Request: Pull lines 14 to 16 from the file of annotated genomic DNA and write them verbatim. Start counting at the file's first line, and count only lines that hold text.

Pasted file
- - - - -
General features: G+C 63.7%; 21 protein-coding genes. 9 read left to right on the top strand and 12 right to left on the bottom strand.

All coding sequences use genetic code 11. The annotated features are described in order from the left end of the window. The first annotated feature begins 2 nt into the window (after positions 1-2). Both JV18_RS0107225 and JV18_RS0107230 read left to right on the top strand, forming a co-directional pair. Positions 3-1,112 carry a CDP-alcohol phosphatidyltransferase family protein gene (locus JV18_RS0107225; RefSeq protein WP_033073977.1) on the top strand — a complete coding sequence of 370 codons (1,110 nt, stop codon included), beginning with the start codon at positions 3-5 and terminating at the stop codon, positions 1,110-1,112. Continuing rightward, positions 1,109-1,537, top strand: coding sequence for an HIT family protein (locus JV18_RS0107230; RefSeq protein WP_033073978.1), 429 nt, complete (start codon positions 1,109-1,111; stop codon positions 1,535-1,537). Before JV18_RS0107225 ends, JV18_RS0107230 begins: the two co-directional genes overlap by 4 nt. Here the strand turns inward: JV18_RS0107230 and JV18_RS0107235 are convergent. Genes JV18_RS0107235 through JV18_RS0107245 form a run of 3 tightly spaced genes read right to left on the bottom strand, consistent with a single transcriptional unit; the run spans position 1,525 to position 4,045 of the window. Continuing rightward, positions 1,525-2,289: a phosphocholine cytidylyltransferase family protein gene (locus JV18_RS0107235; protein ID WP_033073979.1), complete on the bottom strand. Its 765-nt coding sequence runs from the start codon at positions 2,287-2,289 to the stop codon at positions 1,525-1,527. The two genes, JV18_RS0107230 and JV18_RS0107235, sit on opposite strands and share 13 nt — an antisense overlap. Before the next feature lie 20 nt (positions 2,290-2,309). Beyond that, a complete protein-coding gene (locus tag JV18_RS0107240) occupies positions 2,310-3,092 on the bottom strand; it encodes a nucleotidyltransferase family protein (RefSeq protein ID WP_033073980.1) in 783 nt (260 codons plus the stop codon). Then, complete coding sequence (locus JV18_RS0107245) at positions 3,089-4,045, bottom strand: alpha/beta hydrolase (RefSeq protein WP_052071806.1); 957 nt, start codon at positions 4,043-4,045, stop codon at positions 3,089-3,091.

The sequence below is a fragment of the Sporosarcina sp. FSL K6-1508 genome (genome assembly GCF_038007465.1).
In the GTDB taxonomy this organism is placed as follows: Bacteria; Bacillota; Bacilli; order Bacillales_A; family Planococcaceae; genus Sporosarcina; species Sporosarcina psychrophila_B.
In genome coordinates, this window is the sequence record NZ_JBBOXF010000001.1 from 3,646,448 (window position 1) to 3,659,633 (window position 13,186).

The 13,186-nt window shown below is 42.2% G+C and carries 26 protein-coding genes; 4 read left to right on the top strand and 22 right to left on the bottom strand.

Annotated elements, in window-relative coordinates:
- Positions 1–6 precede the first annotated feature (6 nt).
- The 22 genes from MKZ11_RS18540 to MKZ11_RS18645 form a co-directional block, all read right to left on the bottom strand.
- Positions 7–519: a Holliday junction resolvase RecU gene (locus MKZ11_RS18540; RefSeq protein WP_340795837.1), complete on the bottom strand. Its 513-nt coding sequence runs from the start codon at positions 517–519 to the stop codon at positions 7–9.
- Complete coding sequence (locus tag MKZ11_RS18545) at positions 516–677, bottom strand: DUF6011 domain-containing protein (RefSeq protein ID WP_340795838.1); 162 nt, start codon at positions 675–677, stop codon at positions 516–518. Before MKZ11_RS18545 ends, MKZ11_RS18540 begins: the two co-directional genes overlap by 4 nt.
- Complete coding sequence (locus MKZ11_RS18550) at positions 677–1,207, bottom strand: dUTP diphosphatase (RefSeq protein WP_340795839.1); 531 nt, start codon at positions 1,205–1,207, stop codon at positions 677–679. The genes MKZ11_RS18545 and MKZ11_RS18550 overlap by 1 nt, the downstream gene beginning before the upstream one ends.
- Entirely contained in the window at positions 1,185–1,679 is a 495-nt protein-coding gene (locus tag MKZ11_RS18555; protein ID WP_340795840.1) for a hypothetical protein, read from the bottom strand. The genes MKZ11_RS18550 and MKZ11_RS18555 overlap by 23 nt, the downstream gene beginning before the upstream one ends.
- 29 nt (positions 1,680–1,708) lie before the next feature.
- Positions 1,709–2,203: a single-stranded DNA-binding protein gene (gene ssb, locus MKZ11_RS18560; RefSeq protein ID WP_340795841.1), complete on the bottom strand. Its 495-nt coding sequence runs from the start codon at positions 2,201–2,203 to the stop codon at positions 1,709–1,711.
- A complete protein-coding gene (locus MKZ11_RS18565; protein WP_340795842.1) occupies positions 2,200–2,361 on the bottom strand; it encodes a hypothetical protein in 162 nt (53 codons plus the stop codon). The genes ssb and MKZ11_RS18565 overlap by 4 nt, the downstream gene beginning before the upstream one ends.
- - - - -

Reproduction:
- 29 nt (positions 1,680–1,708) lie before the next feature.
- Positions 1,709–2,203: a single-stranded DNA-binding protein gene (gene ssb, locus MKZ11_RS18560; RefSeq protein ID WP_340795841.1), complete on the bottom strand. Its 495-nt coding sequence runs from the start codon at positions 2,201–2,203 to the stop codon at positions 1,709–1,711.
- A complete protein-coding gene (locus MKZ11_RS18565; protein WP_340795842.1) occupies positions 2,200–2,361 on the bottom strand; it encodes a hypothetical protein in 162 nt (53 codons plus the stop codon). The genes ssb and MKZ11_RS18565 overlap by 4 nt, the downstream gene beginning before the upstream one ends.